Free community college popular at western Massachusetts schools
Community colleges in western Massachusetts have said they are pleased so far with the results of a state program making education at the schools free for those 25 and older.
Education officials said more than 4,500 students took advantage of the program, known as Mass Reconnect, across Massachusetts for the fall semester.
At Holyoke Community College, 338 students participated. The school's Mark Hudgik, interim dean of strategic recruitment initiatives, said hundreds more became interested in enrolling because of the program, and found out they had other avenues to help pay for school.
"Many of them, over half, had enough financial aid from other sources, Pell Grants, Mass. state grant program, that they didn't need the last dollar amount from Mass Reconnect," he said.
The program is intended to make up the difference from other funding sources to help cover the full cost of attending a community college. Statewide, the number of students 25 and older enrolling at one of the schools increased 44% last fall compared to the year before, a sign Mass Reconnect brought attention to attending community colleges, even if adult students did not need to use the program.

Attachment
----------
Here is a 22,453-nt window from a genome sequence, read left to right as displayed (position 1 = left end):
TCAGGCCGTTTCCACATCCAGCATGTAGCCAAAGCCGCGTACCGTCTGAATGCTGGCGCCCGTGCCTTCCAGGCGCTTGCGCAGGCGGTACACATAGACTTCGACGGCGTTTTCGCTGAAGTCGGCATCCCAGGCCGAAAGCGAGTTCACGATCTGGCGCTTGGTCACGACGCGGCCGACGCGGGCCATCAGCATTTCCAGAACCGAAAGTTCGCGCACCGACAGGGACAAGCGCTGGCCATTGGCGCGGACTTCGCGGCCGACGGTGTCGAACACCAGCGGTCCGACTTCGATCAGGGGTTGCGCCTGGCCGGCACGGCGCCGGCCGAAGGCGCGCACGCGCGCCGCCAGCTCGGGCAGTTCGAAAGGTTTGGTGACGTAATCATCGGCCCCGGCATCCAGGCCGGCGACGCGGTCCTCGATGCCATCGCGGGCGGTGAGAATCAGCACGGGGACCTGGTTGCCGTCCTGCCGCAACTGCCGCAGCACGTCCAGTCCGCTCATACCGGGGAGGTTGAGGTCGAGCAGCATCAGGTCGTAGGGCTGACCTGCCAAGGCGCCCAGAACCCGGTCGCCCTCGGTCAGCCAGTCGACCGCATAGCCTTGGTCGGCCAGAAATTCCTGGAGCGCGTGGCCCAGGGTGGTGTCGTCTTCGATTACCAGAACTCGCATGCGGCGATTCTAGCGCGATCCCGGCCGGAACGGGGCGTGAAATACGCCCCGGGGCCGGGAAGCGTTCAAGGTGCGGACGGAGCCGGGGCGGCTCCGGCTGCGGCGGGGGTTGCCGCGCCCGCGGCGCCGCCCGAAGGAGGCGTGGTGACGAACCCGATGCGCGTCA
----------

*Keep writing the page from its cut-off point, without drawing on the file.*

Samantha Plourd, is the dean of enrollment, retention and completion at Springfield Technical Community College, where 692 students participated in Mass Reconnect. She said since the program was rolled out close to the start of the fall semester, there wasn't much time to spread the word. She added that numbers for the spring are looking positive.
"Now that we've spent more time marketing and going out there and talking with our students and the community, they're more aware of the program,” Plourd said. “We see a lot more students going back with a spring start. They've had more time to think about it, more time to plan for what program they wanted to take and now we're seeing them start fresh in the spring."
Last fall at Greenfield Community College, 67 students took advantage of Mass Reconnect and 55 more did so at Berkshire Community College in Pittsfield.
Officials at all four schools are hopeful the program will continue into the next academic year.
Gov. Maura Healey has included $24 million for it in her fiscal year 2025 budget proposal, a $4 million bump from the previous budget. And state senate President Karen Spilka has indicated her support.